April 18, 2019
7:00 pm - Worship - English
Maundy Thursday derives its name from the words Jesus spoke to his disciples on this evening: “A new command I give you: Love one another" (John 13:34). The Latin word for command is mandatum, where we get Maundy. On Maundy Thursday, Christ gave a mandate to his followers — to love one another as he has loved us. He demonstrates the full extent of his love by humbly washing his disciple’s feet and by feeding them his very flesh for their salvation. Clearly, Christ loves us more than life. Reconciled to God through the flesh and blood of Christ, we are empowered to follow his command to love each other.
It was on this evening nearly two thousand years ago that Jesus and his disciples gathered together in a large upper room in Jerusalem to celebrate the Passover, the Feast of Unleavened Bread. This meal commemorated the deliverance of God's people from the clutches of slavery in Egypt. All the firstborn sons of Egypt died that night, but all Israel was saved. They were saved because the blood of the Passover Lamb they had sacrificed marked their doors. The angel of death saw the blood on their doorframes, and passed over their homes as he went throughout the land of Egypt killing the firstborn. This evening we celebrate the fact that Christ is our Passover Lamb. In sacrificing himself, Jesus ends the need for the Passover, and replaces it with a much greater meal when he institutes the Sacrament of Holy Communion. The Lord’s Supper is celebrated tonight using freshly baked unleavened bread, identical to what was used at Passover.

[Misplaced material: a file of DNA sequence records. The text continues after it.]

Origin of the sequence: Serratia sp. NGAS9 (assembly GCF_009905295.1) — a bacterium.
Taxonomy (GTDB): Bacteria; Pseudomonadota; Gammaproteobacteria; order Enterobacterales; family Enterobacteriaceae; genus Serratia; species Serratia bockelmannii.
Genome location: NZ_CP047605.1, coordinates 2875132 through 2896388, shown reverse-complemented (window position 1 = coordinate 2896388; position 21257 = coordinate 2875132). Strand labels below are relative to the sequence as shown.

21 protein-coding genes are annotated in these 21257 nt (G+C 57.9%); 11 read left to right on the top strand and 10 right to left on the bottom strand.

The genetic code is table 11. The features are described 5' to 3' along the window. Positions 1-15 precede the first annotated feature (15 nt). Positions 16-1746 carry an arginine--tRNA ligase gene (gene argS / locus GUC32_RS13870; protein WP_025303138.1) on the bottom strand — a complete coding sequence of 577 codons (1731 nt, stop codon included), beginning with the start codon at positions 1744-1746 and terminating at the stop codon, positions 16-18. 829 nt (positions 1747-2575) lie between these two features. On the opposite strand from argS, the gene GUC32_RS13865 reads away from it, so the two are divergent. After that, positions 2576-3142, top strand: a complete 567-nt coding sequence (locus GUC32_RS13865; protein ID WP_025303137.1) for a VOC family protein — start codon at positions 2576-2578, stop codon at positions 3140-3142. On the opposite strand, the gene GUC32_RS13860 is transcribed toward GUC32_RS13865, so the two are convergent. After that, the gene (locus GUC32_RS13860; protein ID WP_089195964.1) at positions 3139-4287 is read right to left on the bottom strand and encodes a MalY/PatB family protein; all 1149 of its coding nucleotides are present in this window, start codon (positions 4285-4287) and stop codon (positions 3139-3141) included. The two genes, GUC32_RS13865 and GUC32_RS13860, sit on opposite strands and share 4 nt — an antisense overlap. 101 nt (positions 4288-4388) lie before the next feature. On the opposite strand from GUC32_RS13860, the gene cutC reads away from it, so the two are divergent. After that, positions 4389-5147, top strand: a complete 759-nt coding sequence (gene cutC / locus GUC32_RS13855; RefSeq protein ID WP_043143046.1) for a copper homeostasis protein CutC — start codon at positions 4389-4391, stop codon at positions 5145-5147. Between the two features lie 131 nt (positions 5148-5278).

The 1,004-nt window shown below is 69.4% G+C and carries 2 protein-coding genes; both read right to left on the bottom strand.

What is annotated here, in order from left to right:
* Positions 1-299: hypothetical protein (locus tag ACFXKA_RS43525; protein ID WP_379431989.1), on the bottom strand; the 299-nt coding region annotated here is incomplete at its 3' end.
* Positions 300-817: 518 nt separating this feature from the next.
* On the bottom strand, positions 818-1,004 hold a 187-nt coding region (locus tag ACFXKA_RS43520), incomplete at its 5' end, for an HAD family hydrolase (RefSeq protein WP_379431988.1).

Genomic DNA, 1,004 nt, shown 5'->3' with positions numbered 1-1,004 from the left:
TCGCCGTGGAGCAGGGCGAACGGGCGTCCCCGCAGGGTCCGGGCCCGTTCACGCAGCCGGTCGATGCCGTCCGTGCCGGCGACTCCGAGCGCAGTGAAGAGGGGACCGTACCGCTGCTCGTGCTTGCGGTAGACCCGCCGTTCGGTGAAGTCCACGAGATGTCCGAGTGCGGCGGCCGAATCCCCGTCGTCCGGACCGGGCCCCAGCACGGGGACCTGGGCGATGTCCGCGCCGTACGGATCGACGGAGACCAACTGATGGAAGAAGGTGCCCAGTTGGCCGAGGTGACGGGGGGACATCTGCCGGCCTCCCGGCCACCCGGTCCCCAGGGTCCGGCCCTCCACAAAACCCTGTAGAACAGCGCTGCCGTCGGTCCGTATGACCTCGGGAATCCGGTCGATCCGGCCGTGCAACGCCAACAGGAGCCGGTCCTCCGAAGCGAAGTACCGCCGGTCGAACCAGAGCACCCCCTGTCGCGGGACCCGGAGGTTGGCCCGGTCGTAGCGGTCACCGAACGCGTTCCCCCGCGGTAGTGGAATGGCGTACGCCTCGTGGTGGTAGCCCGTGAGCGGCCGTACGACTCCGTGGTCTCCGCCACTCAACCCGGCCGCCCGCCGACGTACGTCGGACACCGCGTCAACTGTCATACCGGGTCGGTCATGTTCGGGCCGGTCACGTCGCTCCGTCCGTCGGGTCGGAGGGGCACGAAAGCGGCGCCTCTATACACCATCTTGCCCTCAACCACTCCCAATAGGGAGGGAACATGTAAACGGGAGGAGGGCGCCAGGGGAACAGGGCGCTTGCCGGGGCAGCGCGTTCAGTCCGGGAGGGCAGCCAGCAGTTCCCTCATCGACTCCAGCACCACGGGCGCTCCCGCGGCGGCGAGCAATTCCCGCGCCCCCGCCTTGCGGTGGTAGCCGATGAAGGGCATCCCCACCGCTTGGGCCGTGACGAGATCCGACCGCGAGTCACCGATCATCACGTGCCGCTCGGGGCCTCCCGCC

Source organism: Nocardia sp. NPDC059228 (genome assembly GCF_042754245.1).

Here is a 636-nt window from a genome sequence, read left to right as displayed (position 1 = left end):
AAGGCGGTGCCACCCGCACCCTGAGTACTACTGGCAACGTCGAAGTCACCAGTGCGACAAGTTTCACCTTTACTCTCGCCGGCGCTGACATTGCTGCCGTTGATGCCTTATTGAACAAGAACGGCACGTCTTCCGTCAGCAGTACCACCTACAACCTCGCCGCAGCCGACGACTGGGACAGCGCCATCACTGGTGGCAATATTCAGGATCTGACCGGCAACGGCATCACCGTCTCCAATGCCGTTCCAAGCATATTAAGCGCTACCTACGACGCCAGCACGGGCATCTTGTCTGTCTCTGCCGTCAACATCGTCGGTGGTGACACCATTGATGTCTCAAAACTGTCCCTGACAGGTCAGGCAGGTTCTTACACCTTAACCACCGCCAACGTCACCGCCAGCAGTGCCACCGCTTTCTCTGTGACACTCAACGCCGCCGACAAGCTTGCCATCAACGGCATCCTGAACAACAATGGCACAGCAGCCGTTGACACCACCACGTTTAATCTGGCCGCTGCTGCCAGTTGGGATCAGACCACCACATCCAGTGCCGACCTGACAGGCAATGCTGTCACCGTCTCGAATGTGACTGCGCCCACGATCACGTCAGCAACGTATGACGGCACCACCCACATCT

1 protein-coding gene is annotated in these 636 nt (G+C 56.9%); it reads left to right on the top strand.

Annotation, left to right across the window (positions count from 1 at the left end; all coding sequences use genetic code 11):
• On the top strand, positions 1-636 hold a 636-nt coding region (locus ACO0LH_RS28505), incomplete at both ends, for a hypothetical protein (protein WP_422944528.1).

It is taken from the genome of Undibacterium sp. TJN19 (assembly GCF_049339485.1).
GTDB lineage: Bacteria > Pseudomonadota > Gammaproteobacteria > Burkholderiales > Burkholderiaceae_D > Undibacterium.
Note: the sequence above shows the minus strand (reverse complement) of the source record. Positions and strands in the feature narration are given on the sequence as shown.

The stripping of the altar. The post-communion portion of the service takes us from the upper room in Jerusalem where the disciples celebrated the Passover to the Garden of Gethsemane, in preparation for Good Friday. The altar, which is one of the most prominent symbols of Christ in the church, is solemnly stripped of its vestments in memory of the abandonment of Jesus in Gethsemane. The service ends in silence. The congregation hears no closing blessing…yet.